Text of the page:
I have a very VERY rare skin disease that is NOT contagious. It’s called PRP which  stands for …

pity-RYE-a-sis ROO-bra pill-LAR-is

pity-REE-a-sis ROO-bra pill-LAR-is

pity-RYE-a-sis ROO-bra pill-LAIR-is

pity-REE-a-sis ROO-bra pill-LAIR-is

Whatever pronunciation you use, say it with confidence. Say it with authority. Your audience — whether a family member, friend, co-worker, employer, teacher or school administrator is predisposed to consider you the subject matter expert. The fact is, if you aren’t now, you will be soon.

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What is pityriasis rubra pilaris (PRP)?

Pityriasis rubra pilaris (PRP) is a group of rare skin disorders that cause inflammation and shedding of the skin. Typically, PRP appears first as a small spot somewhere on the body and then spreads elsewhere. It will impact different parts of the body in different ways for unpredictable periods of time. PRP patients and their caregivers quickly learn that every case of PRP is unique.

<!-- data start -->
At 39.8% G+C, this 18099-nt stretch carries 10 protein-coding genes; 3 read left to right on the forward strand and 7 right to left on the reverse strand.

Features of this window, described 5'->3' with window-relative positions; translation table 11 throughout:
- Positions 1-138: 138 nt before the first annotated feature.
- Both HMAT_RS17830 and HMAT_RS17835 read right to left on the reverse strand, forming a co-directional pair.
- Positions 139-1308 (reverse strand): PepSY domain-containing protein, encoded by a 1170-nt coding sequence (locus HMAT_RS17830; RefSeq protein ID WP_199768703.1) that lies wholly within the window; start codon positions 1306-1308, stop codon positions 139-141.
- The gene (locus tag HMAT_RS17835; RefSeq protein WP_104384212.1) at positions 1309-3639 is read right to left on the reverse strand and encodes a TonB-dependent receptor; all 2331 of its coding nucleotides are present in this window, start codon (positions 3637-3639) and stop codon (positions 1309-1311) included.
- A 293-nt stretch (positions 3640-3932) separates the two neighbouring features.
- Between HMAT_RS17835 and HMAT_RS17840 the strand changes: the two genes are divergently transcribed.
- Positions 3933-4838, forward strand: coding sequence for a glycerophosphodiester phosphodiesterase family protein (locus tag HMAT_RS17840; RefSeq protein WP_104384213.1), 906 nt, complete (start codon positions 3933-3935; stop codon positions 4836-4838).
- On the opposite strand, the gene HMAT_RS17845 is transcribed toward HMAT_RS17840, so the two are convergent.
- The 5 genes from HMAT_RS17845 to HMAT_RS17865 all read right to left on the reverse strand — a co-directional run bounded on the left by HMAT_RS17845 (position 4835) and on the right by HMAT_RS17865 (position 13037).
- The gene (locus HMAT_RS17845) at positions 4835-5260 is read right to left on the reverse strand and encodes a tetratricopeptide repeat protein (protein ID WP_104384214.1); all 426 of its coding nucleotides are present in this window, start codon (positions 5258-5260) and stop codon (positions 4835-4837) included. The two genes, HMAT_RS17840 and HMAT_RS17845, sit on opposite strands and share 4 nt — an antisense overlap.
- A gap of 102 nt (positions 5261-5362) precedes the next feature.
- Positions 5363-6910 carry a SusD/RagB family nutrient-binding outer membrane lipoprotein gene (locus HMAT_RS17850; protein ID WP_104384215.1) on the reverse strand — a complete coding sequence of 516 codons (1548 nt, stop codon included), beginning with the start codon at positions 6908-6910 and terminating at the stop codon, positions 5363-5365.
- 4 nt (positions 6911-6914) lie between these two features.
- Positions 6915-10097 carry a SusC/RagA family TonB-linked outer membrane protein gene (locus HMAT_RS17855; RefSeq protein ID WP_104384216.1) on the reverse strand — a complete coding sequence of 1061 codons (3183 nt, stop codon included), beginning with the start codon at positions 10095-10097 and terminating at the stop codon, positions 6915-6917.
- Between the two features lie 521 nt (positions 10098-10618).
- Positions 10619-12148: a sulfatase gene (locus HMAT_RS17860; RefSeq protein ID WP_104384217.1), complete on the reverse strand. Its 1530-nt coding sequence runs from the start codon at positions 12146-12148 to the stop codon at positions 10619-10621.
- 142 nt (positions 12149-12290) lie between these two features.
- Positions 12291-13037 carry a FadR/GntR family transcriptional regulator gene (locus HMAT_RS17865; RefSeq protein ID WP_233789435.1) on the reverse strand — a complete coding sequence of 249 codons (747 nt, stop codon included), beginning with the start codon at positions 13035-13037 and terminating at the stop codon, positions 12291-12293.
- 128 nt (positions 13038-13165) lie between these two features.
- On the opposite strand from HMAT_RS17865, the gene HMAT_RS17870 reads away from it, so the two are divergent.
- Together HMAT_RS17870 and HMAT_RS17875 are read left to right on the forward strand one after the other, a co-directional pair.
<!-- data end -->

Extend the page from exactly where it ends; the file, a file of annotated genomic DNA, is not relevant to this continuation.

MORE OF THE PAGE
1.  Pityriasis rubra pilaris (PRP) is the name given to a group of rare skin disorders that present with reddish-orange coloured scaling patches with well-defined borders. They may cover the entire body or just parts of the body such as the elbows and knees, palms and soles. Source: DermNet New Zealand. See:

2.  Pityriasis rubra pilaris (PRP) is a chronic papulosquamous disorder of unknown etiology characterized by reddish orange scaly plaques, palmoplantar keratoderma, and keratotic follicular papules. The disease may progress to erythroderma with distinct areas of uninvolved skin, the so-called islands of sparing. Source: See:

3.  Pityriasis rubra pilaris (PRP) is a rare skin issue. It causes constant inflammation and shedding of the skin. PRP can affect parts of your body or your entire body. The disorder may start in childhood or adulthood. It affects males and females equally. Source: See: